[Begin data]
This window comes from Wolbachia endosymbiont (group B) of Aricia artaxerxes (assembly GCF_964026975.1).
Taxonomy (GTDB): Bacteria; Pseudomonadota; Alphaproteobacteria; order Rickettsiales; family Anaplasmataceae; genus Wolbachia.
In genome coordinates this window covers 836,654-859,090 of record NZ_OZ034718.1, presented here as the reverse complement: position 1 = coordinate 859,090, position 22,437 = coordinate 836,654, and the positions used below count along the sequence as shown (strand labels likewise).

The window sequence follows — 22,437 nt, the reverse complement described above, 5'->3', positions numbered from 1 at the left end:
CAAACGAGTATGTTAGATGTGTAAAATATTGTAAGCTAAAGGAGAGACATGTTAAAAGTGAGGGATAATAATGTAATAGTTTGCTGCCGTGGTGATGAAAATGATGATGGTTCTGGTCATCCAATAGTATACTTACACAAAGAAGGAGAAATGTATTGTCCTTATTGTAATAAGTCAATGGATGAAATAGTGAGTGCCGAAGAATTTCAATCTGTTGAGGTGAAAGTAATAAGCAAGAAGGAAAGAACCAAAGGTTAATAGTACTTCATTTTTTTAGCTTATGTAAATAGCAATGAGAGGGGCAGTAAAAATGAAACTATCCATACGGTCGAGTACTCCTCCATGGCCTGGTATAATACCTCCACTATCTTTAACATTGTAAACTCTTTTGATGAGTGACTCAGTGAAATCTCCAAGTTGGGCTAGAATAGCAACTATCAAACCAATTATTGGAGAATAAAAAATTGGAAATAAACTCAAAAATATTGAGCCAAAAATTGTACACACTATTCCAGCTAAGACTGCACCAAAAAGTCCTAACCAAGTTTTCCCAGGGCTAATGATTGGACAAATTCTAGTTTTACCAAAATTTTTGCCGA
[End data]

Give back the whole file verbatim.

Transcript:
This window comes from Wolbachia endosymbiont (group B) of Aricia artaxerxes (assembly GCF_964026975.1).
Taxonomy (GTDB): Bacteria; Pseudomonadota; Alphaproteobacteria; order Rickettsiales; family Anaplasmataceae; genus Wolbachia.
In genome coordinates this window covers 836,654-859,090 of record NZ_OZ034718.1, presented here as the reverse complement: position 1 = coordinate 859,090, position 22,437 = coordinate 836,654, and the positions used below count along the sequence as shown (strand labels likewise).

The window sequence follows — 22,437 nt, the reverse complement described above, 5'->3', positions numbered from 1 at the left end:
CAAACGAGTATGTTAGATGTGTAAAATATTGTAAGCTAAAGGAGAGACATGTTAAAAGTGAGGGATAATAATGTAATAGTTTGCTGCCGTGGTGATGAAAATGATGATGGTTCTGGTCATCCAATAGTATACTTACACAAAGAAGGAGAAATGTATTGTCCTTATTGTAATAAGTCAATGGATGAAATAGTGAGTGCCGAAGAATTTCAATCTGTTGAGGTGAAAGTAATAAGCAAGAAGGAAAGAACCAAAGGTTAATAGTACTTCATTTTTTTAGCTTATGTAAATAGCAATGAGAGGGGCAGTAAAAATGAAACTATCCATACGGTCGAGTACTCCTCCATGGCCTGGTATAATACCTCCACTATCTTTAACATTGTAAACTCTTTTGATGAGTGACTCAGTGAAATCTCCAAGTTGGGCTAGAATAGCAACTATCAAACCAATTATTGGAGAATAAAAAATTGGAAATAAACTCAAAAATATTGAGCCAAAAATTGTACACACTATTCCAGCTAAGACTGCACCAAAAAGTCCTAACCAAGTTTTCCCAGGGCTAATGATTGGACAAATTCTAGTTTTACCAAAATTTTTGCCGA